Patrick says bonding is not particularly risky. “The Sound Transit 3 plan is built using direct funding for about 70 percent of the project cost and borrowing for about 30 percent of the project cost. In the greater scheme of things nationally, that kind of balance is very strong. There’s not an overextension, as far as the amount that’s appropriate to borrow. We’re able to do it with the assumption of maintaining our — outstanding, frankly — credit ratings.”

So are these new dates real? Can ST3 deliver Everett light rail five years sooner? Well, we who inhabit the region all know how unreliable infrastructure projects are. Sometimes they finish on time, but sometimes they really don’t. Patrick says that ST3’s updated dates were always deliverable in terms of construction timelines. The problem was cash flow and timing. Now that those eggheads figured out how to squeeze another $4 billion out of thin air, there’s no built-in reason why ST3 shouldn’t be able to keep the dates that it promises.

Casey Jaywork: 206-467-4332; cjaywork@seattleweekly.com.

Stories in this special report

Is Sound Transit 3 the $54 billion answer to our congestion?

What Snohomish County would pay — and what ST3 would deliver

ST3 skepticism in Snohomish County might be irrelevant

Sound Transit CEO Peter Rogoff takes on critics of ST3

How was the timeline of ST3 shortened? Creative borrowing

Meet the constituencies for and against Sound Transit’s plan

Not a smooth ride: A brief history of Puget Sound light rail

ST3 is more than rail: A look at bus rapid transit

Talk to us

More in Local News

Kevin Duncan puts his ballot in the ballot drop box outside of the Arlington Library on Tuesday, Feb. 11, 2020 in Arlington, Wash. The Arlington school District has three measures on the February ballot, including one to replace Post Middle School. (Olivia Vanni / The Herald)
High court: State must pay for some, not all, ballot boxes

Snohomish County sued to recoup the cost of adding 21 ballot drop boxes to comply with a 2017 law.

Les Parks, left, talks with his daughter, Kenzi Parks, after a laser etched drum finished printing Tuesday afternoon at his home in Tulalip, Washington on January 25, 2022. (Kevin Clark / The Herald)
After 1,200 positive cases, Tulalip Tribes face ‘deepest fear’

“We used to be big on family doings — not anymore.” On top of a cultural toll, the pandemic has exposed health inequities.

Stevens Pass on Dec. 30, 2021.  (Kevin Clark / Herald file)
Amid rocky ski season with 300 complaints, Stevens Pass offers deal

Vail Resorts said returning customers can get discounts for 2022-23 if they renew their passes by May 30.

A car drives by Everett Station where Everett Mayor Cassie Franklin's proposal for its ARPA funds includes funding a child care center at station. (Olivia Vanni / The Herald) 20211118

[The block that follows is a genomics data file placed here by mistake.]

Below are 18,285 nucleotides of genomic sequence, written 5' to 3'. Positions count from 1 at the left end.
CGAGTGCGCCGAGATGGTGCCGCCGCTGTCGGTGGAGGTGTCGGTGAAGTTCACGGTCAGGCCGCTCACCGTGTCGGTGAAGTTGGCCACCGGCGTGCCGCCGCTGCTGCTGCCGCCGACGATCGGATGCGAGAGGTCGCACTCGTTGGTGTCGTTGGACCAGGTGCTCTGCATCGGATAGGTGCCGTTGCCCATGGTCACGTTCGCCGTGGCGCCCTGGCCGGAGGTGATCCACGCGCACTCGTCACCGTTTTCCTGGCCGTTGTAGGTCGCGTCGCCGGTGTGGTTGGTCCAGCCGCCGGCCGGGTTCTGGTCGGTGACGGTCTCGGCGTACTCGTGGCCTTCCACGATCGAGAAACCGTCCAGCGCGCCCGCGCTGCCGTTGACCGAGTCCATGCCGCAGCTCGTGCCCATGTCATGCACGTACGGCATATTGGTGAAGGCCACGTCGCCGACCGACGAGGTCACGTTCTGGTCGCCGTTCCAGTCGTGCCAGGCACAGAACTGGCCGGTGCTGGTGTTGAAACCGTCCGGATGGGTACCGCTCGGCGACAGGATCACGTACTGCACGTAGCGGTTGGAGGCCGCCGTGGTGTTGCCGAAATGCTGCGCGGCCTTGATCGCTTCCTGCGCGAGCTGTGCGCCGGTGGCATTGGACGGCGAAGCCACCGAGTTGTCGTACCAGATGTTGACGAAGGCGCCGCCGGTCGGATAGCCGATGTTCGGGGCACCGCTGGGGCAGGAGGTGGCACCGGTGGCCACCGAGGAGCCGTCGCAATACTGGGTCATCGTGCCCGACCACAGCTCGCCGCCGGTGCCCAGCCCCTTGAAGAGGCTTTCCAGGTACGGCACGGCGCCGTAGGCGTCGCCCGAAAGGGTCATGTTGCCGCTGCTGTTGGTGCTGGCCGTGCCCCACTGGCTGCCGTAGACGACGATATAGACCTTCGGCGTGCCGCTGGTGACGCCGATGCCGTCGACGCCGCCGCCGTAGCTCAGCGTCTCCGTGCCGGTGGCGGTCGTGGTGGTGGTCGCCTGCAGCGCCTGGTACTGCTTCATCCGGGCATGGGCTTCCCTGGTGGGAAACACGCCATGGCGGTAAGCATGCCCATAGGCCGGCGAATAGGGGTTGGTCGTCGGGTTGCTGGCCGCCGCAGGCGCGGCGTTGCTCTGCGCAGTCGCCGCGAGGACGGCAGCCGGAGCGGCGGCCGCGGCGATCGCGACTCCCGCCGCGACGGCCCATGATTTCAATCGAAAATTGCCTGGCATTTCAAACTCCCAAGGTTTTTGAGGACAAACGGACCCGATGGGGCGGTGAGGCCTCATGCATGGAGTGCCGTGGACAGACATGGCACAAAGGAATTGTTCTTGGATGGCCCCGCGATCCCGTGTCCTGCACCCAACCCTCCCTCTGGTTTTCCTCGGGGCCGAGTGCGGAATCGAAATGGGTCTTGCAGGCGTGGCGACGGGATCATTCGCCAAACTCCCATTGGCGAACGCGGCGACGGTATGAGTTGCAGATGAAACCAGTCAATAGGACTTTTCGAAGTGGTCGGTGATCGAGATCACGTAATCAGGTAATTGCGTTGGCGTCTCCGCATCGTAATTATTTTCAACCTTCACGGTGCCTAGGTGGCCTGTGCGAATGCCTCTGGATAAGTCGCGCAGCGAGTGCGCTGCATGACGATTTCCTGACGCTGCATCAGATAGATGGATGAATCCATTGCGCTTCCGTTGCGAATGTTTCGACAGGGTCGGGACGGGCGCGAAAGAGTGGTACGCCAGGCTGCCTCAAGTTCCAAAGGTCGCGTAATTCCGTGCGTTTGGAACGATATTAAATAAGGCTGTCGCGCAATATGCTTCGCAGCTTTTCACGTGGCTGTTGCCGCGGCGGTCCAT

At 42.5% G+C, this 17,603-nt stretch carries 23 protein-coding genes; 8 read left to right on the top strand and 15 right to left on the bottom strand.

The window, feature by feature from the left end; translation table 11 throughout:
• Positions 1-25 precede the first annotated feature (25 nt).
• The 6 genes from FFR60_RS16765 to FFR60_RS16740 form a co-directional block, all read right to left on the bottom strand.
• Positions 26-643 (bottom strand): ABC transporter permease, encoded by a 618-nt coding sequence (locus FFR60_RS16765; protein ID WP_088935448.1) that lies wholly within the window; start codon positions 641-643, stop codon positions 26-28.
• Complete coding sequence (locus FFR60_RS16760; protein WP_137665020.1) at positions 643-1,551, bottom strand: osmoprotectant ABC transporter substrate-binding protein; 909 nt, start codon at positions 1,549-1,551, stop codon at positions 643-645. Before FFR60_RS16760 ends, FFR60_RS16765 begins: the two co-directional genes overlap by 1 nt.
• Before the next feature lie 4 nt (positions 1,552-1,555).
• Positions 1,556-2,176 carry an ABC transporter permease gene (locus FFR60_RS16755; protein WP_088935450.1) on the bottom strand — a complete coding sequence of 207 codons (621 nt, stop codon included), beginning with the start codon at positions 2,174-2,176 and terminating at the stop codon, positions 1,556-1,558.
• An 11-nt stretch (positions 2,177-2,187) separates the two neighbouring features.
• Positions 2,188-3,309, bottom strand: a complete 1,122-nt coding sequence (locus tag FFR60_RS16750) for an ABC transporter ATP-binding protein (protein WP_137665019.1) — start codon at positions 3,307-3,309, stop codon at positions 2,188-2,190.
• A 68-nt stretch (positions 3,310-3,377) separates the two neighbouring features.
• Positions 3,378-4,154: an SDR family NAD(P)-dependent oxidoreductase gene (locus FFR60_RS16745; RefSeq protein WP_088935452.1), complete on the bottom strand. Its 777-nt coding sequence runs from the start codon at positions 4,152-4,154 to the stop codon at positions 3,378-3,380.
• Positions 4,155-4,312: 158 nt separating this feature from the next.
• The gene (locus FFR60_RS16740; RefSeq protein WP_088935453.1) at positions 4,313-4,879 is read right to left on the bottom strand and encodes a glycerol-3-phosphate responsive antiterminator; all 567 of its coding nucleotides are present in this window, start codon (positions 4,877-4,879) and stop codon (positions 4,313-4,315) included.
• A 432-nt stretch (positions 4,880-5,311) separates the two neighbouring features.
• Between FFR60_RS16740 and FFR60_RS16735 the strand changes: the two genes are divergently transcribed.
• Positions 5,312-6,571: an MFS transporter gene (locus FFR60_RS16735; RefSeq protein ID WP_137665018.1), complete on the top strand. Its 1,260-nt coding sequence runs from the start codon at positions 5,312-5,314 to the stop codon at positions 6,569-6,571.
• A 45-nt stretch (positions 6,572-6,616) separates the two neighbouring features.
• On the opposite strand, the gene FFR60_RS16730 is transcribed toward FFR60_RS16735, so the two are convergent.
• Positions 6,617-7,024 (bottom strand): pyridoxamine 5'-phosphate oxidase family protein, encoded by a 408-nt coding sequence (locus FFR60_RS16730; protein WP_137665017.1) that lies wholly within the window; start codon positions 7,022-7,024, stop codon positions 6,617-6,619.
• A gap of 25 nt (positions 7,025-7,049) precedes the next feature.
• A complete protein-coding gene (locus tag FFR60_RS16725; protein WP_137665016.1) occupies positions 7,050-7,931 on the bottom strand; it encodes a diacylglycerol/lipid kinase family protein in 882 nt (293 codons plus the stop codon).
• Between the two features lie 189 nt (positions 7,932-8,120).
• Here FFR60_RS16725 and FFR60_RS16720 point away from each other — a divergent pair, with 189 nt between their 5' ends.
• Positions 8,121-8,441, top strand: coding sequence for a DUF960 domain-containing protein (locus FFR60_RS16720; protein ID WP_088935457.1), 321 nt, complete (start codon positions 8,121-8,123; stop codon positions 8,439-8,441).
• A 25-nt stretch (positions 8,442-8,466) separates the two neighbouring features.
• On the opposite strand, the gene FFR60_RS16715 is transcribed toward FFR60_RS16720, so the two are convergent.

Council approves lease for Bezos Academy at Everett Station

The preschool will be tuition-free. “I just know how darned important it is,” Councilmember Liz Vogeli said.

‘Armed and dangerous’ carjacking suspect last seen in Edmonds

A man in a stolen truck led troopers on a chase. He crashed, assaulted another driver and took that car.

Sen. Ron Muzzall, R-Oak Harbor, left, speaks on the floor of the Senate, Wednesday, Jan. 26, 2022, at the Capitol in Olympia, Wash., during debate on a measure that would delay implementation of a long-term care program and the payroll tax that pays for it. The Senate passed the measure, which was passed by the House last week, and Gov. Jay Inslee is expected to sign the measure on Friday. (AP Photo/Ted S. Warren)
Delay of Washington’s long-term-care program signed into law

The bill addresses concerns about the program’s solvency and criticism about elements of the underlying law.

Police: Marysville Pilchuck student arrested for wielding knife

Neither of the students involved in the Wednesday morning fight was injured, police reported.

Police looking for Mukilteo bank robber, seeking tips

The man appeared to be in his late 20s or early 30s, white, slender, about 5-foot-8, with dark blond hair.

Registered nurse Estella Wilmarth tends to a patient in the acute care unit of Harborview Medical Center, Friday, Jan. 14, 2022, in Seattle. Washington Gov. Jay Inslee is deploying 100 members of the state National Guard to hospitals across the state amid staff shortages due to an omicron-fueled spike in COVID-19 hospitalizations. Inslee announced Thursday that teams will be deployed to assist four overcrowded emergency departments at hospitals in Everett, Yakima, Wenatchee and Spokane, and that testing teams will be based at hospitals in Olympia, Richland, Seattle and Tacoma. (AP Photo/Elaine Thompson)
Past the omicron peak? Snohomish County’s COVID cases declining

Hospitalizations are still a concern, however, and infections in Eastern Washington and Idaho could have ripple effects here.

Most Read